TEHRAN, Iran (CNN) -- Twenty-nine people convicted of various crimes, ranging from murder to being a public nuisance while drunk, were hanged in Iran, state TV said.
A convicted Iranian drug dealer is hanged from a crane in the southern city of Shiraz in September.
Iran's semi-official Fars News Agency reported earlier that 30 people would be put to death. It was not immediately clear if the last person's life was spared.
The Iranian judiciary's statement said that all 30 were convicted of various crimes, which included: murder, murder in commission of a crime, disturbing public safety and security, being a public nuisance while drunk and being involved in illegal relationships -- relationships between men and women who are not married to each other.
Kidnapping and using weapons while committing a crime were also among the charges.
The statement also said that 20 of the convicts were convicted of drug and alcohol dealing, armed robbery and smuggling arms.
The judiciary statement said that the convicts had their cases tried by the highest judicial authorities and were found guilty of the charges brought against them. The verdicts were final with their sentences carried out on Sunday.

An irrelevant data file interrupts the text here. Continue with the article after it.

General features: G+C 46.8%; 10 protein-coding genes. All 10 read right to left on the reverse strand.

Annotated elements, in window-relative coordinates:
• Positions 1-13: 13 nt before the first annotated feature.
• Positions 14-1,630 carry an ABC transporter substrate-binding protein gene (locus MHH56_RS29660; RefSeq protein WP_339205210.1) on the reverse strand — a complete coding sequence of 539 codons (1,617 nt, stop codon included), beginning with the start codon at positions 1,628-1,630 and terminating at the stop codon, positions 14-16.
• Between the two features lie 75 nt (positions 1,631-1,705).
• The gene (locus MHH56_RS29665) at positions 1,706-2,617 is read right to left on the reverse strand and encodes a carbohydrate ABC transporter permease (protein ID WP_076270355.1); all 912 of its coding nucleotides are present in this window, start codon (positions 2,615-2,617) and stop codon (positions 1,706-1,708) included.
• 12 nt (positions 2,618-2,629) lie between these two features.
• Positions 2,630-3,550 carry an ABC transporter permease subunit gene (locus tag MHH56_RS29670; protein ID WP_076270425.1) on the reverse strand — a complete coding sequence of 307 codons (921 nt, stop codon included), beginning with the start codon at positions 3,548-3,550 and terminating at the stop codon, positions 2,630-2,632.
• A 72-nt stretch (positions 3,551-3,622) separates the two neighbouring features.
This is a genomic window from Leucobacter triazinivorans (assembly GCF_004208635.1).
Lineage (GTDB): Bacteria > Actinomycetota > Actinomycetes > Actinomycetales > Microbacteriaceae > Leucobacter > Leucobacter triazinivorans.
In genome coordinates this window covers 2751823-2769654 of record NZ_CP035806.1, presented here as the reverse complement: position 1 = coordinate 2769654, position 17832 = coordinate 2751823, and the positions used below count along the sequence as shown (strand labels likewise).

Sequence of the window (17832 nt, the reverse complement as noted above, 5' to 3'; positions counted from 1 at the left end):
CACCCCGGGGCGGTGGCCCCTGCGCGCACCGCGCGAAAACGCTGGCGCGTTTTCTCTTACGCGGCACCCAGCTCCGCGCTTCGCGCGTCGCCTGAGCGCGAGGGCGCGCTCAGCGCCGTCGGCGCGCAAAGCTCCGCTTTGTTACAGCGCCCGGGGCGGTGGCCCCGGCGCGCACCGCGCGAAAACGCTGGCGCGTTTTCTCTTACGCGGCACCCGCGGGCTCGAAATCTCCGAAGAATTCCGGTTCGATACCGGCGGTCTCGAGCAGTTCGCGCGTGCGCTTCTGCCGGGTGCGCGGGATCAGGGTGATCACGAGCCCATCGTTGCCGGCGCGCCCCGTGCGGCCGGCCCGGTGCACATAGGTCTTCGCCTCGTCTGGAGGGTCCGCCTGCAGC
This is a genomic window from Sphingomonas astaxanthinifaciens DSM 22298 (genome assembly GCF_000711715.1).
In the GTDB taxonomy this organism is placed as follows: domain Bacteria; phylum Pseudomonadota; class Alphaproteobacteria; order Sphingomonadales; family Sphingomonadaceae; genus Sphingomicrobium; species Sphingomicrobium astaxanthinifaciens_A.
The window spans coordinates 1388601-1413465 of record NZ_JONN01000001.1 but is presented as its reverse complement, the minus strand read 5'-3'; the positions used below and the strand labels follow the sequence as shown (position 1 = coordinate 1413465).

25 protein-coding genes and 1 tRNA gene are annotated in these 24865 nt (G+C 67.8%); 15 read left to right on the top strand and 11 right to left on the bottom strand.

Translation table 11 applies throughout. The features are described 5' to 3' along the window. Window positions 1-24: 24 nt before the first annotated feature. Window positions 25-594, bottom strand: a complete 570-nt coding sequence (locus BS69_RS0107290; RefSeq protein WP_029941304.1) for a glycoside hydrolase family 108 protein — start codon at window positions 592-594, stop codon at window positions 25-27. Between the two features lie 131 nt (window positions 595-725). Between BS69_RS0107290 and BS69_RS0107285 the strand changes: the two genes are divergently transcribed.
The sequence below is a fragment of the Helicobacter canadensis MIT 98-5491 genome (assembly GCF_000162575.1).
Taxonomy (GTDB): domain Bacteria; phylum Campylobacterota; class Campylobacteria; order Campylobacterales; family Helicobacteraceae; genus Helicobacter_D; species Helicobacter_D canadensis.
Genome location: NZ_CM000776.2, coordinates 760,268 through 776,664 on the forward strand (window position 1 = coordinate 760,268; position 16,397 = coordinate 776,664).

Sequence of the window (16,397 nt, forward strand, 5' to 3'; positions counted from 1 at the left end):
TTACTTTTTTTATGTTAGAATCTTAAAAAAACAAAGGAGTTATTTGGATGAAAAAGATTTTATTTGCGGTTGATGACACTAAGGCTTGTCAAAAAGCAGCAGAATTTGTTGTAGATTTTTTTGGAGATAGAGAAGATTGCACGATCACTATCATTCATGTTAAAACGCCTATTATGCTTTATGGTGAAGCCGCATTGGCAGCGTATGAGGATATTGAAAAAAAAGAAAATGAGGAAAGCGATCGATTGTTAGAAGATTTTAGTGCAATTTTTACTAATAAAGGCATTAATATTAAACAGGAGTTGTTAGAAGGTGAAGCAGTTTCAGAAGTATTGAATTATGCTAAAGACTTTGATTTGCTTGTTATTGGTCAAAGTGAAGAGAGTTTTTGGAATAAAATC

The judiciary said the hangings should serve as a warning to those who are contemplating committing such crimes, the agency reported.
The statement also said that several other individuals are currently awaiting trial and their sentences will be carried out as soon as the verdicts are pronounced by the courts.
According to Amnesty International, Iran executed 317 people last year, second only to China's 470.
Iran's government launched a campaign March 20 to increase public security and bring the crime rate down.
Police cracked down on alleged drug dealers, whom they called criminal gang members, and alleged habitual criminals who use guns in the commission of their crime. Alleged weapons smugglers and people who break social and religious laws, including adulterers, were also targets.
National television showed scenes of what were described as criminals being paraded publicly in chains as a deterrent to others. The wave of arrests has now subsided, as officials are now prosecuting the alleged criminals and sentencing those convicted.
Journalist Shirzad Bozorgmehr contributed to this report.